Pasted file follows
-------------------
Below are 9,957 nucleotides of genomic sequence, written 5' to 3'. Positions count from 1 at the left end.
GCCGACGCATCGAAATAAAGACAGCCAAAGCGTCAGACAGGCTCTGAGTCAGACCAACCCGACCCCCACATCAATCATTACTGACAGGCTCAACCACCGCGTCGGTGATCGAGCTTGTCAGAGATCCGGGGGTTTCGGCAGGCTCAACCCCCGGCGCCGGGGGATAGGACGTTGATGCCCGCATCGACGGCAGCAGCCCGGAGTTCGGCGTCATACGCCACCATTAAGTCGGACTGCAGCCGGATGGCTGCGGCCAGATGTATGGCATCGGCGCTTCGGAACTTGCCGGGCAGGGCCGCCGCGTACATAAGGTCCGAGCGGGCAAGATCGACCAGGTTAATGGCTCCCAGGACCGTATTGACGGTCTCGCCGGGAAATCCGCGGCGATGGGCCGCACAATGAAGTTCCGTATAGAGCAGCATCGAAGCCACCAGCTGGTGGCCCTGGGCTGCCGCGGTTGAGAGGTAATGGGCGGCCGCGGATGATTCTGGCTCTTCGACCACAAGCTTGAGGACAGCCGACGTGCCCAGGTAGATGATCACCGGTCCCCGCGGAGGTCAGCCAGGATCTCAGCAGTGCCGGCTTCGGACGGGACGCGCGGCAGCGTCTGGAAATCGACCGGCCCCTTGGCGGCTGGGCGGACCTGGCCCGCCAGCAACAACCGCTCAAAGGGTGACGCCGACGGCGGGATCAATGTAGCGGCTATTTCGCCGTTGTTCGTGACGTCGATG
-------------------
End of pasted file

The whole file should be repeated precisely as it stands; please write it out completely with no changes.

Below are 9,957 nucleotides of genomic sequence, written 5' to 3'. Positions count from 1 at the left end.
GCCGACGCATCGAAATAAAGACAGCCAAAGCGTCAGACAGGCTCTGAGTCAGACCAACCCGACCCCCACATCAATCATTACTGACAGGCTCAACCACCGCGTCGGTGATCGAGCTTGTCAGAGATCCGGGGGTTTCGGCAGGCTCAACCCCCGGCGCCGGGGGATAGGACGTTGATGCCCGCATCGACGGCAGCAGCCCGGAGTTCGGCGTCATACGCCACCATTAAGTCGGACTGCAGCCGGATGGCTGCGGCCAGATGTATGGCATCGGCGCTTCGGAACTTGCCGGGCAGGGCCGCCGCGTACATAAGGTCCGAGCGGGCAAGATCGACCAGGTTAATGGCTCCCAGGACCGTATTGACGGTCTCGCCGGGAAATCCGCGGCGATGGGCCGCACAATGAAGTTCCGTATAGAGCAGCATCGAAGCCACCAGCTGGTGGCCCTGGGCTGCCGCGGTTGAGAGGTAATGGGCGGCCGCGGATGATTCTGGCTCTTCGACCACAAGCTTGAGGACAGCCGACGTGCCCAGGTAGATGATCACCGGTCCCCGCGGAGGTCAGCCAGGATCTCAGCAGTGCCGGCTTCGGACGGGACGCGCGGCAGCGTCTGGAAATCGACCGGCCCCTTGGCGGCTGGGCGGACCTGGCCCGCCAGCAACAACCGCTCAAAGGGTGACGCCGACGGCGGGATCAATGTAGCGGCTATTTCGCCGTTGTTCGTGACGTCGATG